The Devolution of Communities in Kentucky

Authors: Glen Conner*, Western Kentucky University
Topics: Rural Geography, Historical Geography
Keywords: Kentucky, Community, Post Office
Session Type: Paper
Day: 4/7/2019
Start / End Time: 2:00 PM / 3:40 PM
Room: 8217, Park Tower Suites, Marriott, Lobby Level
Presentation File: No File Uploaded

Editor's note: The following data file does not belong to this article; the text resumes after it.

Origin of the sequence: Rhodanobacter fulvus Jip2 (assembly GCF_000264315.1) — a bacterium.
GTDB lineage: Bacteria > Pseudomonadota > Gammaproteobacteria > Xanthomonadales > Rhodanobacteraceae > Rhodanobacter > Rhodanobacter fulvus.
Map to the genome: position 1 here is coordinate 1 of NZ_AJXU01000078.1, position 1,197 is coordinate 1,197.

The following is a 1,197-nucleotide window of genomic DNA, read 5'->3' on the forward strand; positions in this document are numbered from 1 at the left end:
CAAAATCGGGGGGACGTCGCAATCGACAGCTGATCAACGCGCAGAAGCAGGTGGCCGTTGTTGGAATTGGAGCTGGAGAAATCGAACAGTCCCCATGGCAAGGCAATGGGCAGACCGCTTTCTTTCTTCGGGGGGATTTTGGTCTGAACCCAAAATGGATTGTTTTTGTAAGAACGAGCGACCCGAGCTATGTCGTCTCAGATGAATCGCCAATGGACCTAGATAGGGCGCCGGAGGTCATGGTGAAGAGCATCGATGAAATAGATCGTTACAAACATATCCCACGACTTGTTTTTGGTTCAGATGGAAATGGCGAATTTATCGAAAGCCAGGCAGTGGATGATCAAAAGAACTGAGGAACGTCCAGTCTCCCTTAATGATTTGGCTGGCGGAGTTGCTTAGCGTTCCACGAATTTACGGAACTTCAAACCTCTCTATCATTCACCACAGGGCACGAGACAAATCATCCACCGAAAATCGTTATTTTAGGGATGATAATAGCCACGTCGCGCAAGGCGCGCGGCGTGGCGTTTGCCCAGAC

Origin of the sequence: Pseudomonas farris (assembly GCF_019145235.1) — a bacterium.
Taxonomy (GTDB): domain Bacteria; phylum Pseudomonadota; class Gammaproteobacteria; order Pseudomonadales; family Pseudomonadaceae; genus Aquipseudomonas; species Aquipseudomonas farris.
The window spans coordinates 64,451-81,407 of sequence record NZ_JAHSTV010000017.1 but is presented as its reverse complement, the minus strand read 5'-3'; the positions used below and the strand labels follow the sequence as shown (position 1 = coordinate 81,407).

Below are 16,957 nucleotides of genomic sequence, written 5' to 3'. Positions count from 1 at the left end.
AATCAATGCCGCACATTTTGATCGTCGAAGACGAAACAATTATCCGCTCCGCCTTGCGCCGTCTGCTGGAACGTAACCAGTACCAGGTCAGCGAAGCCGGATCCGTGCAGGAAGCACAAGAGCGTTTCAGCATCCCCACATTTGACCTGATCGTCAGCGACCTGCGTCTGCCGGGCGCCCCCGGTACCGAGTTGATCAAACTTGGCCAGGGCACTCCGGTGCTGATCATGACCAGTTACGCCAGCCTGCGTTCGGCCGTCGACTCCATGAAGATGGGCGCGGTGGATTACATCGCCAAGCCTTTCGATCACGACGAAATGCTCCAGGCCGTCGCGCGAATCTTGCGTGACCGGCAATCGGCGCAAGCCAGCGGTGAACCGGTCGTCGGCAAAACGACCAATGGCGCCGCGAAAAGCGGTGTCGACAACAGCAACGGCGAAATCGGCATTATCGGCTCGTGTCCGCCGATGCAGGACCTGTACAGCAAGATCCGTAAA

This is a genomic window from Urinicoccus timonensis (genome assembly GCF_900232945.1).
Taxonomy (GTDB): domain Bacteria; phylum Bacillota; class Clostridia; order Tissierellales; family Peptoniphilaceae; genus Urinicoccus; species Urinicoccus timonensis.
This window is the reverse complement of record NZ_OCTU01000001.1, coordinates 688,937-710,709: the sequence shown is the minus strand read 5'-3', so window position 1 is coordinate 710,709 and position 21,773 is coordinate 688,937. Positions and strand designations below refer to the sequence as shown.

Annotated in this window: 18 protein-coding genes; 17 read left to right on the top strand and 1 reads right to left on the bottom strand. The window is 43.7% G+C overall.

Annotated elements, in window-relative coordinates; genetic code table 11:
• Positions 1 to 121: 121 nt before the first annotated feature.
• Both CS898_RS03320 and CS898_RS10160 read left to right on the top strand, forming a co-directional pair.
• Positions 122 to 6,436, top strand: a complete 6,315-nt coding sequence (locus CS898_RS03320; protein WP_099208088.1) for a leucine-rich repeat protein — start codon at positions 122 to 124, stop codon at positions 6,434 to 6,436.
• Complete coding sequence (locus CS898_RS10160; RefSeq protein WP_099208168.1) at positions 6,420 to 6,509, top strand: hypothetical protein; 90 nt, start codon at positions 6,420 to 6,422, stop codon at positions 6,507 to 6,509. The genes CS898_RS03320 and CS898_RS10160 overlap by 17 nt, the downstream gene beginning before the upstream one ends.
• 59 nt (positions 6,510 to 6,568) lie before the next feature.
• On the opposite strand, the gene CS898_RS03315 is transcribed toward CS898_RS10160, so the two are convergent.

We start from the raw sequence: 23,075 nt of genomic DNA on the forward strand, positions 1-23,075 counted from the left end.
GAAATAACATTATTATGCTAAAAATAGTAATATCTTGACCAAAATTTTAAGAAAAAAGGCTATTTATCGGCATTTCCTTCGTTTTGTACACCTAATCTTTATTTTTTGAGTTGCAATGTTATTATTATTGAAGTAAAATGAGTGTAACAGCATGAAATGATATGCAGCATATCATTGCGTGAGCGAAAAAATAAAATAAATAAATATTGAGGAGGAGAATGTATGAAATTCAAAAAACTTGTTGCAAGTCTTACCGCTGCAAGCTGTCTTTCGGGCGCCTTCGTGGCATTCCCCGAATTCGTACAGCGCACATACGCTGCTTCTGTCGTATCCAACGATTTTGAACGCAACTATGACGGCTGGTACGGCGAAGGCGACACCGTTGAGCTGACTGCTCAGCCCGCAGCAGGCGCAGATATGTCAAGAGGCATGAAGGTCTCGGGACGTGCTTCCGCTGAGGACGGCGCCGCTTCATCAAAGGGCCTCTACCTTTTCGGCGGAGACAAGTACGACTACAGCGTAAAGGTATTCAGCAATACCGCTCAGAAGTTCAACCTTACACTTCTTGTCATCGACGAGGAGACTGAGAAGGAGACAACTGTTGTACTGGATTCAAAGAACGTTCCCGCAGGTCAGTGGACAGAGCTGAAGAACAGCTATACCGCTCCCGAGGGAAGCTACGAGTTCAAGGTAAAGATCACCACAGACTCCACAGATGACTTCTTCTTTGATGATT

Research has been completed that identified 68 named communities in one 363 square-mile Kentucky county. Over the past 203 years of that county’s existence, settlements developed as population slowly increased. Named communities formed at about one per five square miles. There were 42 of the communities that had rural post offices at one time or another. Most of the communities had rural schools and country stores that anchored them. This paper will describe the toponymy of the communities. That description includes the origin of their names, the subsequent changes of names, the changes in the type of village, and the causes and results of devolution. About 20 of the community names are lost to memory of the current residents. The discontinuation of names did not occur by planning. Instead, names that have persisted on maps for a century disappear without deliberation. The vestiges of some of the communities are still visible even though the community name is no longer used. Conclusions will be presented about the future of rural communities.

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